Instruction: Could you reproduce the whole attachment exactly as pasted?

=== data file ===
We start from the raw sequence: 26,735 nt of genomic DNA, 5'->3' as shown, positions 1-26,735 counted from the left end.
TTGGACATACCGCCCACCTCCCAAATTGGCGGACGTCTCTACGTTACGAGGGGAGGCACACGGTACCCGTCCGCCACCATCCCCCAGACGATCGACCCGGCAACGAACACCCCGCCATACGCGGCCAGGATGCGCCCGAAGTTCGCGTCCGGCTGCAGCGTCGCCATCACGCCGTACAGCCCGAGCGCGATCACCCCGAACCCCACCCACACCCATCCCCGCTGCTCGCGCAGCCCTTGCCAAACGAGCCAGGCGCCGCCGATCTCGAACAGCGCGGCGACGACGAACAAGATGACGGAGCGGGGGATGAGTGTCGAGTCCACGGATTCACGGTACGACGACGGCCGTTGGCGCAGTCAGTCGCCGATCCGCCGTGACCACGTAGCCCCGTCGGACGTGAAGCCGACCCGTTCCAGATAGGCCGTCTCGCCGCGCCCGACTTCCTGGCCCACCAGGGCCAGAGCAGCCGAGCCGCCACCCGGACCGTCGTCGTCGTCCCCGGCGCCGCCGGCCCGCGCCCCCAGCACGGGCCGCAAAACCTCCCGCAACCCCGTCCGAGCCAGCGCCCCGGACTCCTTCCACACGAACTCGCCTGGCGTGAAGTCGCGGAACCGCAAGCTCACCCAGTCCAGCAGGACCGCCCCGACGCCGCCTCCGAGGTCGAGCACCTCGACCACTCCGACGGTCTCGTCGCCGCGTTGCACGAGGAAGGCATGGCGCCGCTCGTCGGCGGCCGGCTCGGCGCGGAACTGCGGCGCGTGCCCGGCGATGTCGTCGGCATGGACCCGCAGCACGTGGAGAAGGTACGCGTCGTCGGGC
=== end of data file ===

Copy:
We start from the raw sequence: 26,735 nt of genomic DNA, 5'->3' as shown, positions 1-26,735 counted from the left end.
TTGGACATACCGCCCACCTCCCAAATTGGCGGACGTCTCTACGTTACGAGGGGAGGCACACGGTACCCGTCCGCCACCATCCCCCAGACGATCGACCCGGCAACGAACACCCCGCCATACGCGGCCAGGATGCGCCCGAAGTTCGCGTCCGGCTGCAGCGTCGCCATCACGCCGTACAGCCCGAGCGCGATCACCCCGAACCCCACCCACACCCATCCCCGCTGCTCGCGCAGCCCTTGCCAAACGAGCCAGGCGCCGCCGATCTCGAACAGCGCGGCGACGACGAACAAGATGACGGAGCGGGGGATGAGTGTCGAGTCCACGGATTCACGGTACGACGACGGCCGTTGGCGCAGTCAGTCGCCGATCCGCCGTGACCACGTAGCCCCGTCGGACGTGAAGCCGACCCGTTCCAGATAGGCCGTCTCGCCGCGCCCGACTTCCTGGCCCACCAGGGCCAGAGCAGCCGAGCCGCCACCCGGACCGTCGTCGTCGTCCCCGGCGCCGCCGGCCCGCGCCCCCAGCACGGGCCGCAAAACCTCCCGCAACCCCGTCCGAGCCAGCGCCCCGGACTCCTTCCACACGAACTCGCCTGGCGTGAAGTCGCGGAACCGCAAGCTCACCCAGTCCAGCAGGACCGCCCCGACGCCGCCTCCGAGGTCGAGCACCTCGACCACTCCGACGGTCTCGTCGCCGCGTTGCACGAGGAAGGCATGGCGCCGCTCGTCGGCGGCCGGCTCGGCGCGGAACTGCGGCGCGTGCCCGGCGATGTCGTCGGCATGGACCCGCAGCACGTGGAGAAGGTACGCGTCGTCGGGC